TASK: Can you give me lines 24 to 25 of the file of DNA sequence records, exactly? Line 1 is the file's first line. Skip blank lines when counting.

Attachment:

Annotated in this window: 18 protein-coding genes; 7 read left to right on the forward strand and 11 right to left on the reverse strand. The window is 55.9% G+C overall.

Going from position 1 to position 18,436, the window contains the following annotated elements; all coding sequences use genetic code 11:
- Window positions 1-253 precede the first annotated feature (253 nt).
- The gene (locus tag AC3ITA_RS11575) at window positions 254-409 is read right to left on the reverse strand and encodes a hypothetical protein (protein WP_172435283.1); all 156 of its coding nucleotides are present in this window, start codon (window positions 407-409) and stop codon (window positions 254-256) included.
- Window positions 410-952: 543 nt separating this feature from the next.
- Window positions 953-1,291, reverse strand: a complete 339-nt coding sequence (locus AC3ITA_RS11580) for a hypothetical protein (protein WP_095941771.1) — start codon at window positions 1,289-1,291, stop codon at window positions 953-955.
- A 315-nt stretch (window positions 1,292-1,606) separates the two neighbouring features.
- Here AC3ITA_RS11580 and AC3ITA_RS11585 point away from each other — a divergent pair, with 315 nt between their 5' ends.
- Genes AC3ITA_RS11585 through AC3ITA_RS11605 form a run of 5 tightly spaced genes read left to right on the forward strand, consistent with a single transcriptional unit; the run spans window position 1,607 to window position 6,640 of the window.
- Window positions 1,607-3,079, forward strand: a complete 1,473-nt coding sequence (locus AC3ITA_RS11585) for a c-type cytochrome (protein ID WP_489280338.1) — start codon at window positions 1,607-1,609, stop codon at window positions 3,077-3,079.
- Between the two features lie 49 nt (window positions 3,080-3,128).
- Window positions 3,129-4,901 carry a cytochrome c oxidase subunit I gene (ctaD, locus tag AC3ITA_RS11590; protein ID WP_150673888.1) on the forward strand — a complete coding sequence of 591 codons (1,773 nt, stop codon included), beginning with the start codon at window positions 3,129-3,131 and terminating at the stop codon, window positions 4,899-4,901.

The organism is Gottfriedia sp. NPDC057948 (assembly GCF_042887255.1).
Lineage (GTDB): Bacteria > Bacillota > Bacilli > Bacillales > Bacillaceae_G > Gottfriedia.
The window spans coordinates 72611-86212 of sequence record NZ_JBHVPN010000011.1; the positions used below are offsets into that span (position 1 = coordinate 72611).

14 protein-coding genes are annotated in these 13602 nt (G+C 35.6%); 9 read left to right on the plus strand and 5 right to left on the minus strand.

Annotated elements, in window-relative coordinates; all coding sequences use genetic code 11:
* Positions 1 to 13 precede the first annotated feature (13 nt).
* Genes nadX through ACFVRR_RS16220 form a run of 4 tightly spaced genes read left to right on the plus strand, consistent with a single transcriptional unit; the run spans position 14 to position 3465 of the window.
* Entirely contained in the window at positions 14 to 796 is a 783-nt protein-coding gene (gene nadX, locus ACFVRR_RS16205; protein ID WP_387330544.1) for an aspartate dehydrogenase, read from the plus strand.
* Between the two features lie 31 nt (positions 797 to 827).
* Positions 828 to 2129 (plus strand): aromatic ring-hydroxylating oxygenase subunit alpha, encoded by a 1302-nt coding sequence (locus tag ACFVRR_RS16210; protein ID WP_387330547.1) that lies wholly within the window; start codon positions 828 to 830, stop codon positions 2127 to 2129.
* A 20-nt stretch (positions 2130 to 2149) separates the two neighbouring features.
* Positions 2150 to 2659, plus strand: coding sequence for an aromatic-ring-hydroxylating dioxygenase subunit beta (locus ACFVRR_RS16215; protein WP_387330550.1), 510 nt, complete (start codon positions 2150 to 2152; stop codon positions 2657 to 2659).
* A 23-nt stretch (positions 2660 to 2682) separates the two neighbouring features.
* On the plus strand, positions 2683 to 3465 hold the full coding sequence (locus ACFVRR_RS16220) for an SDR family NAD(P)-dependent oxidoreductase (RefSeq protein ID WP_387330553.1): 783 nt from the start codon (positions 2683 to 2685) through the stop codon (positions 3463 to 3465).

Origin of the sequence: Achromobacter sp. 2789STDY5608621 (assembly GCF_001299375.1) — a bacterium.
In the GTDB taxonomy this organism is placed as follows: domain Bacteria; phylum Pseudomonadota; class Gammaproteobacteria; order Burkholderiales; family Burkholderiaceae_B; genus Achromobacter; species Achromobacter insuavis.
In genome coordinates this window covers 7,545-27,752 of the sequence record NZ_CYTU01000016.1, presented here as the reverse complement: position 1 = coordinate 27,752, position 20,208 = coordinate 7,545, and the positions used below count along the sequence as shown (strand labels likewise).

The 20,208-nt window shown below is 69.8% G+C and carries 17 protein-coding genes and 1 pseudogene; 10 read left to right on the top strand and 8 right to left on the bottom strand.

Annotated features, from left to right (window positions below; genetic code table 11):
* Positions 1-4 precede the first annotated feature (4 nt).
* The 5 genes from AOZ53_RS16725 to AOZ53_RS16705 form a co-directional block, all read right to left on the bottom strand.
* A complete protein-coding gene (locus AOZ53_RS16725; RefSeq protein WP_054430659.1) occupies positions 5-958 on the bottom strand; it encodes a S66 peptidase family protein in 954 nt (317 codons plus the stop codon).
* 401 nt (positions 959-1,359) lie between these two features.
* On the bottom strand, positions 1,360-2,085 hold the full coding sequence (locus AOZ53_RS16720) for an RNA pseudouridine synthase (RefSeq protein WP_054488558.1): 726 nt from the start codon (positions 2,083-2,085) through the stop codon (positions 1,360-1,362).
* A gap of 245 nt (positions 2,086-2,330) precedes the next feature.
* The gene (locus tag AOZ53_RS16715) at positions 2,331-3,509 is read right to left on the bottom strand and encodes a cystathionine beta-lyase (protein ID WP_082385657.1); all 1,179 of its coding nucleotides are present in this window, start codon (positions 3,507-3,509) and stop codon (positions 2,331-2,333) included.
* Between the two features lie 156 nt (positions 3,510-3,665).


* Positions 2150 to 2659, plus strand: coding sequence for an aromatic-ring-hydroxylating dioxygenase subunit beta (locus ACFVRR_RS16215; protein WP_387330550.1), 510 nt, complete (start codon positions 2150 to 2152; stop codon positions 2657 to 2659).
* A 23-nt stretch (positions 2660 to 2682) separates the two neighbouring features.